2024 population planning figures
- Refugees and asylum-seekers: 2,235,500 (82% are women and children)
Refugee returnees*: 763,402
Stateless persons: 18,000
*Cumulative refugee returnees since 2017. Some of these recorded returns may represent pendular movements.
For the reported figures consult the dedicated page on UNHCR operational data portal.
2024 situation overview
The South Sudanese refugee population, more than 65% of whom are children, remains extremely vulnerable. This protracted situation is the largest refugee situation on the African continent. Over 2.2 million refugees hosted in neighbouring countries live in often precarious conditions that are exacerbated by factors such as the extreme drought and the food insecurity situation in the region. Over 41,000 South Sudanese fled to neighbouring countries in the first nine months of 2023, while 272,000 returns were recorded.
After nearly a decade of conflict and despite efforts toward implementing the peace agreement, South Sudan continues to grapple with sporadic violence, chronic food insecurity and devastating flooding, often detracting from humanitarian achievements.
The UNHCR non-return advisory advises States against the forced return of refugees to South Sudan, and UNHCR does not facilitate the return. However, over 763,000 have chosen to return of their own accord since 2017 to areas that are often unable to provide basic services.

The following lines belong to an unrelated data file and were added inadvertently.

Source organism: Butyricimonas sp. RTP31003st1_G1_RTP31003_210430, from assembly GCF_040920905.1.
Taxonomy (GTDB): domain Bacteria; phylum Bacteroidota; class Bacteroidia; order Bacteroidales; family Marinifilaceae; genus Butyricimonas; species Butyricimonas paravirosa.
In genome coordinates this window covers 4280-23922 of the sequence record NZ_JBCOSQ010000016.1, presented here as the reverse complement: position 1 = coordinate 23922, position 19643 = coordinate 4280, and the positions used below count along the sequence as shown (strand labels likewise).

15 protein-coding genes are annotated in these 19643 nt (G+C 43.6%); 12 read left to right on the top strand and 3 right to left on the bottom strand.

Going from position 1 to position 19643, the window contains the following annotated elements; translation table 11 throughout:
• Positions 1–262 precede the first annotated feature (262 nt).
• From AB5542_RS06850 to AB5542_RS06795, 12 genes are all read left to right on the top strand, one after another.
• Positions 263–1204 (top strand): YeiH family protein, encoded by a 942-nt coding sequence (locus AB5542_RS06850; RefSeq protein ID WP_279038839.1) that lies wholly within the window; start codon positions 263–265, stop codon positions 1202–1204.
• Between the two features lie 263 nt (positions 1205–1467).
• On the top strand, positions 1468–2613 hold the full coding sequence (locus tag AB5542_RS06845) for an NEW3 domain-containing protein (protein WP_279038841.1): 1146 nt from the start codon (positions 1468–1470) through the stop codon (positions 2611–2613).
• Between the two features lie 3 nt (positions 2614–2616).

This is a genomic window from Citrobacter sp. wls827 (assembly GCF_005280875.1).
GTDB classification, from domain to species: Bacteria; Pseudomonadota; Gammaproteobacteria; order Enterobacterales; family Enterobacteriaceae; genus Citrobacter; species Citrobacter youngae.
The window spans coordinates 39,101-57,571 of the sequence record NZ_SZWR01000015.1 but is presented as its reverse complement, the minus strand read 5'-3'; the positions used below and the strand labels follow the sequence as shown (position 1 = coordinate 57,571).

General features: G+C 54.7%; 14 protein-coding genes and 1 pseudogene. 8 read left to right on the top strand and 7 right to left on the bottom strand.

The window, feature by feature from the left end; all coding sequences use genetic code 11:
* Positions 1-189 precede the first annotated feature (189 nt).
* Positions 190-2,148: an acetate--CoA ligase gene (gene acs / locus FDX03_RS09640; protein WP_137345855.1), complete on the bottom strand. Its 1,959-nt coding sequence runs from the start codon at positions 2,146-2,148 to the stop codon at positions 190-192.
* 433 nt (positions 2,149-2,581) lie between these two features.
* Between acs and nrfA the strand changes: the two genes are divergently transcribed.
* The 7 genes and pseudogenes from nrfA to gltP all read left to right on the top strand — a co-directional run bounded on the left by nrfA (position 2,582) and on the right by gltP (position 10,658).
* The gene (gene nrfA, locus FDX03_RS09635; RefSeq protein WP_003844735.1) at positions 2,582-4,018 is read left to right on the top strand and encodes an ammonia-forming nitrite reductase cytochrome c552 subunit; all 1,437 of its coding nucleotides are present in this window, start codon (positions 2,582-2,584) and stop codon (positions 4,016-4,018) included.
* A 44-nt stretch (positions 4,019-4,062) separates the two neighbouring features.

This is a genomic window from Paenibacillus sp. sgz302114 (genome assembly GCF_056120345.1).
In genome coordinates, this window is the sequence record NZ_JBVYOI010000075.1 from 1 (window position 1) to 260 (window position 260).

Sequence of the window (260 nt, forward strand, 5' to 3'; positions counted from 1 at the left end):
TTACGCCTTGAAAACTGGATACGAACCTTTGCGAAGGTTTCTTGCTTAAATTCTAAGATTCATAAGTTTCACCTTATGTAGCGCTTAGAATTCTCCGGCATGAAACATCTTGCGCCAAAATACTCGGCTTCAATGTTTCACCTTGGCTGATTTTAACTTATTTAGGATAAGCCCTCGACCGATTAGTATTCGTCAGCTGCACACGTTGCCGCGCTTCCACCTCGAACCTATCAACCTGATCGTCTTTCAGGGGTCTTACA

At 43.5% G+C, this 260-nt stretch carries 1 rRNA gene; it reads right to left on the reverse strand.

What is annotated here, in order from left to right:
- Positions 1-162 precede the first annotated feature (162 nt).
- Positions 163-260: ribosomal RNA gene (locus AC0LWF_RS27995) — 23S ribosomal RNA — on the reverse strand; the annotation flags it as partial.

UNHCR will continue to implement the “Pockets of hope” initiative to help returning refugees have a successful fresh start.
In South Sudan, developments in the lead-up to elections in December 2024 have the potential to facilitate or derail further the implementation of the "Revitalized agreement on the resolution of the conflict in the Republic of South Sudan" as well as the solutions initiative led by the Intergovernmental Authority on Development. This will affect prospects for sustainable return, reintegration and other durable solutions for the South Sudanese refugees in the region.
More people are likely to be forcibly displaced in 2024, across the borders into Kenya, Uganda and to a lesser extent Ethiopia. However, spontaneous returns of South Sudanese are expected to continue from the Democratic Republic of the Congo, Ethiopia and Uganda, while larger numbers are anticipated from Sudan in the wake of the conflict that broke out there in April 2023.
UNHCR will continue support to host countries to uphold the quality of asylum for South Sudanese refugees in the region, especially for women and children, who make up the majority of refugees. Life-saving support will include preventing and responding to gender-based violence as well as contributing to gender-based violence risk mitigation throughout the response. Legal and physical protection will be strengthened and biometric registration, documentation and data management in collaboration with host governments will be enhanced. UNHCR will promote social cohesion between refugees and host communities, as well as working with asylum countries to achieve comprehensive and sustainable solutions. UNHCR’s operation in South Sudan will require sustained support to facilitate logistics and reintegration of returnees who have been forced to return prematurely due to the ongoing conflict in Sudan. UNHCR will also maintain readiness for any possible displacement linked to the general election scheduled in 2024.
The South Sudan Regional Refugee Response Plan includes 108 partners and will cater to the needs of 2.2 million South Sudanese refugees in the Democratic Republic of the Congo, Ethiopia, Kenya, Sudan and Uganda in 2024.